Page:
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Choose your own adventure: How would you build a Spurs team around Victor Wembanyama?

San Antonio has the first pick and tons of assets, but now what? Put yourself in the shoes of San Antonio's GM and figure out the rest of the roster around Wemby.

SAN ANTONIO — The San Antonio Spurs have landed the first pick in the 2023 NBA Draft, and after years of building a young core and acquiring draft picks, they have the assets and cap space to build around Victor Wembanyama in a variety of ways.

Spurs GM Brian Wright is operating with tremendous potential and flexibility, the roster and draft capital serving as a ball of clay that he can mold around the best prospect since LeBron in his rookie season.

That amount of flexibility means a lot of decisions need to be made. What else does the team do in the draft? Do they make a trade for another lottery pick this year? Do they put together an even bigger package for an established star? Who do they target in free agency and why?

Does Tre Jones stick around? How expensive is too expensive for his annual salary, and what is his role on the team next year? What does an extension for Devin Vassell look like?

After all of those decisions are made, who starts on opening night and what is the rotation coming off the bench? What combination of players and picks should the Spurs put on the trading block? What are they looking for in return?

The answers to all of those questions provide a wide range of possible outcomes and expectations in Wembanyama's first year. A more conservative approach would make immediate success less likely but maximize flexibility and a focus on development. An all-in push could accelerate the timeline dramatically, but compromise the ability to build for the future.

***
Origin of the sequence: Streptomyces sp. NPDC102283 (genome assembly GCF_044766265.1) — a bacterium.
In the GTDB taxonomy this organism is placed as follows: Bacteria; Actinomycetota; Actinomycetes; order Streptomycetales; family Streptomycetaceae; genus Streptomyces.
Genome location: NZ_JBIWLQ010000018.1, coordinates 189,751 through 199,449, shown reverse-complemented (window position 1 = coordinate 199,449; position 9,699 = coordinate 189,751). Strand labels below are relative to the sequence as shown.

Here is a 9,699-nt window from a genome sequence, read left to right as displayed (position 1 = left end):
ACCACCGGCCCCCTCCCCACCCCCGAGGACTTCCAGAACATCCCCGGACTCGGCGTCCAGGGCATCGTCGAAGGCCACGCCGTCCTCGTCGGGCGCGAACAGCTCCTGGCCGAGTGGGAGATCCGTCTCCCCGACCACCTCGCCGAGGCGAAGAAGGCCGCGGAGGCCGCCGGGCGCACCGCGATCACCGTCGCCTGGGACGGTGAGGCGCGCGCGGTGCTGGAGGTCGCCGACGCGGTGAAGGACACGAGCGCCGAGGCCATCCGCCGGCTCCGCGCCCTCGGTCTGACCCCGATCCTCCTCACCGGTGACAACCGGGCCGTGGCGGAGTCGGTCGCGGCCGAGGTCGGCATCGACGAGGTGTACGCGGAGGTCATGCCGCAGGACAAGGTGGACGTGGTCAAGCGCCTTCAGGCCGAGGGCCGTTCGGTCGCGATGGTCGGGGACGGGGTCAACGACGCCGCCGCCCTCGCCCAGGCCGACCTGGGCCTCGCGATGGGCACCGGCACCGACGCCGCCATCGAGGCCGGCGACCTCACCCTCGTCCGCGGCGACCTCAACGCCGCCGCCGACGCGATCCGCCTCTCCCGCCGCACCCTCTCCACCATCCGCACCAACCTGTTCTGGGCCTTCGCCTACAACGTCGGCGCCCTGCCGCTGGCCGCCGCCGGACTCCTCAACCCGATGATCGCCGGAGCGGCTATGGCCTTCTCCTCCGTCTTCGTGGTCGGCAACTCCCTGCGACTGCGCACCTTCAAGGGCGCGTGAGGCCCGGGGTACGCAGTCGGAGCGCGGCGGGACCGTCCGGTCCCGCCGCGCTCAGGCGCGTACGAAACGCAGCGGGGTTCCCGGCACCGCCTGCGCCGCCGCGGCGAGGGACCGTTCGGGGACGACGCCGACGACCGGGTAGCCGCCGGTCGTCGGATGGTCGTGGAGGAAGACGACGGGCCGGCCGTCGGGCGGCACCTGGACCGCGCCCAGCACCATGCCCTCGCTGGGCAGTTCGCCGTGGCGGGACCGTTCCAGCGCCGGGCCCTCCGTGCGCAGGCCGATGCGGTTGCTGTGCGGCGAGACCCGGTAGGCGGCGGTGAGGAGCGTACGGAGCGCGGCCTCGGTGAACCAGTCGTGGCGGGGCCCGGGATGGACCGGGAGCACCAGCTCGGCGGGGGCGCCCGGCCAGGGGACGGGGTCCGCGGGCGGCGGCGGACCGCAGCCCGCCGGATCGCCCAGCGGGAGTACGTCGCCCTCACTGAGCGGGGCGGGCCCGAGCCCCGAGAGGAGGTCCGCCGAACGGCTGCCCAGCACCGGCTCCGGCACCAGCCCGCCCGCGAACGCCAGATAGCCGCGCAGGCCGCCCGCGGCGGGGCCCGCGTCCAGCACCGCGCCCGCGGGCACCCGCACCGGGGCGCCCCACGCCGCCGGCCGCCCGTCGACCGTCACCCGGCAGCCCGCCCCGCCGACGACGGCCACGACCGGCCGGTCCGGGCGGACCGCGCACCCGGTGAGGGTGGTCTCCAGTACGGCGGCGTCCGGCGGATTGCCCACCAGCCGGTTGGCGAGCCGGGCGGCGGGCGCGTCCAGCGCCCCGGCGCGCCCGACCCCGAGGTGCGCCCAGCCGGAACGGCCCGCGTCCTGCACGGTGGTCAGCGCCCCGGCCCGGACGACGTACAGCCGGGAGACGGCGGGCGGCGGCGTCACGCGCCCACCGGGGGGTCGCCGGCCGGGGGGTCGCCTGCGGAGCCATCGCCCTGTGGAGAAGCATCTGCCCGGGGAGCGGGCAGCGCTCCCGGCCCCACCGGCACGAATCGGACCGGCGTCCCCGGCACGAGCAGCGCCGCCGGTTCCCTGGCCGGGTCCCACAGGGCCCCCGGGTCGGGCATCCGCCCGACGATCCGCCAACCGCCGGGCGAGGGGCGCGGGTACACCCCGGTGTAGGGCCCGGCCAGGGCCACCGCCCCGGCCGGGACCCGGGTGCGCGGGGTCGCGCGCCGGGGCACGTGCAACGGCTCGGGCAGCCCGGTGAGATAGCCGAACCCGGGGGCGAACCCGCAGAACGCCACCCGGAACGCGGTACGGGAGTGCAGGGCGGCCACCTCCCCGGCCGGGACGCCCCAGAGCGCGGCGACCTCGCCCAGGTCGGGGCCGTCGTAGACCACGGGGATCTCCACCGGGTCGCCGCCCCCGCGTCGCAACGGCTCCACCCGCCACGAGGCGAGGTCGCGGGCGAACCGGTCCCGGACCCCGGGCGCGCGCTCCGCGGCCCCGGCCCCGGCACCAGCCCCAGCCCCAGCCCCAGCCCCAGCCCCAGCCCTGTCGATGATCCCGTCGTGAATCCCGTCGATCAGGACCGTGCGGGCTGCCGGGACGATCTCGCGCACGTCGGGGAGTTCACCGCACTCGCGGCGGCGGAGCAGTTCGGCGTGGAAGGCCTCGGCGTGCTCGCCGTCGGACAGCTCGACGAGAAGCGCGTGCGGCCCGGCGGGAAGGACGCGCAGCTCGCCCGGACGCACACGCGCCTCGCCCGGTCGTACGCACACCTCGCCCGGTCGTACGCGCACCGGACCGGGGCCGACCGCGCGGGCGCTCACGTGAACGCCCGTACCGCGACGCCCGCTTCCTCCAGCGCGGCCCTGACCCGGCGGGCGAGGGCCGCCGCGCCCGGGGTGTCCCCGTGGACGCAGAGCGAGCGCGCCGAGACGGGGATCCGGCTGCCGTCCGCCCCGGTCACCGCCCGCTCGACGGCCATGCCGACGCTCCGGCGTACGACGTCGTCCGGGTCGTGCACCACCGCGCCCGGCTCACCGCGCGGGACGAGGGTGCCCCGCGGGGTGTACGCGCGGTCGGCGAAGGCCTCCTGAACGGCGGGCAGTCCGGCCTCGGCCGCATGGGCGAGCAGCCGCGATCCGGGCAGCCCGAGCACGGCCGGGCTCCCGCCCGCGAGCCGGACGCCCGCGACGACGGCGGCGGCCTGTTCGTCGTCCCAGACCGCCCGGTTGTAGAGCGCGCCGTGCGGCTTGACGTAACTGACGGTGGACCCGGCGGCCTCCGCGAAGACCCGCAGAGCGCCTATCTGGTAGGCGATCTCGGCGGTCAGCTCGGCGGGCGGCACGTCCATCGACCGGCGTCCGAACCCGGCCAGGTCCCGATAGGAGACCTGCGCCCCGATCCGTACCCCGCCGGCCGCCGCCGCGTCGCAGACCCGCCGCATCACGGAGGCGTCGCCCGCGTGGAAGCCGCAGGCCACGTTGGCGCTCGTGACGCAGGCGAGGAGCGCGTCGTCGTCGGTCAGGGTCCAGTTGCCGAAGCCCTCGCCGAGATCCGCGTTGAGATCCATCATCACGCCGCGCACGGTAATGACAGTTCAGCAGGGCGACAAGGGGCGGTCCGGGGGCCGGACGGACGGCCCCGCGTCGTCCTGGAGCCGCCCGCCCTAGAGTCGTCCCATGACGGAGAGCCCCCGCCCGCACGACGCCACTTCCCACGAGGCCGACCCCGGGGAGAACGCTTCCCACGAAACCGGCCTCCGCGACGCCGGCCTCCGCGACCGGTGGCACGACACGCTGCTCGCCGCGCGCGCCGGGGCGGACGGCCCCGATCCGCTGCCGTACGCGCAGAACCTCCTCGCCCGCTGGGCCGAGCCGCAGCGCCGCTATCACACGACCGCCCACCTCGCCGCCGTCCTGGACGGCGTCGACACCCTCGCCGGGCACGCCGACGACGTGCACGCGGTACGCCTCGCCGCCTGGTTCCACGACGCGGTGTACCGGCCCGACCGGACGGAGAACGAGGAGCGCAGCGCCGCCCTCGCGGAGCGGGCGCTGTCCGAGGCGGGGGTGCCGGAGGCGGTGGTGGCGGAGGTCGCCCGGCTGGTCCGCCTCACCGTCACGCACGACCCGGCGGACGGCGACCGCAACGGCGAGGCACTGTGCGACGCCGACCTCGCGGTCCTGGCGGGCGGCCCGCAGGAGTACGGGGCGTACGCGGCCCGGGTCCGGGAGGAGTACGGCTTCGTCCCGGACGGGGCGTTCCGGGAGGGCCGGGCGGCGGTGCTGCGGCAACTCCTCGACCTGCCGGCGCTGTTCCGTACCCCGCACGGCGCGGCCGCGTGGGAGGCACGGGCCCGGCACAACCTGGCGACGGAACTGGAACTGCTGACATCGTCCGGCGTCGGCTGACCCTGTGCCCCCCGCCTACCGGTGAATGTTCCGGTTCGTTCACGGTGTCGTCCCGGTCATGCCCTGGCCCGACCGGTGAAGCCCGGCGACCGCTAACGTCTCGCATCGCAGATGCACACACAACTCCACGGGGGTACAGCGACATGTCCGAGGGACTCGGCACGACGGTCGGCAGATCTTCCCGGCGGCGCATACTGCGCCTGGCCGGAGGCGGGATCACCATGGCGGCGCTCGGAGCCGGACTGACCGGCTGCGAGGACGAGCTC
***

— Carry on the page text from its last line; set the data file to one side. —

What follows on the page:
Put yourself in Brian Wright's shoes and call the shots. Define your goals and your timeline for achieving them, and consider the roster as it stands and the assets at your disposal before heading to the draft.

Young players:

  • Keldon Johnson: 4 years, $74 million. Front loaded.
  • Devin Vassell: $5.9 million, last year of rookie contract. Extension eligible.
  • Jeremy Sochan: 3 years, $18 million remaining on rookie contract.
  • Zach Collins: 1 year, $7.7 million non-guaranteed, becomes fully guaranteed one day after draft.
  • Malaki Branham: 3 years, $11 million left on rookie contract.
  • Blake Wesley: 3 years, $10 million left on rookie contract.
  • Charles Bassey: 3 years, $7.7 million left. Non-guaranteed beyond 2023-24.


  • Doug McDermott: Expiring contract, $13.75 million.
  • Khem Birch: Expiring contract, $7 million.
  • Devonte' Graham: 2 years, 24.75 million left. Only $2.85 million guaranteed for 2024-25.

Cap holds:

  • Romeo Langford: $7.74 million qualifying offer.
  • Tre Jones: $5.22 million qualifying offer.
  • Sandro Mamukelashvili: $2.19 million qualifying offer.
  • Dominick Barlow: $1.77 million qualifying offer (Two-way).
  • Julian Champagnie: $1.77 million qualifying offer (Two-way).

Cap space:

Per ESPN's Bobby Marks, the Spurs can create up to $35 million in cap space if they release the cap holds of everyone except Tre Jones. They could make it $41 million if they waive Zach Collins before June 23, but that seems unlikely unless they're looking to spend a lot on a veteran center. That space can be used to sign free agents or absorb salary in a trade.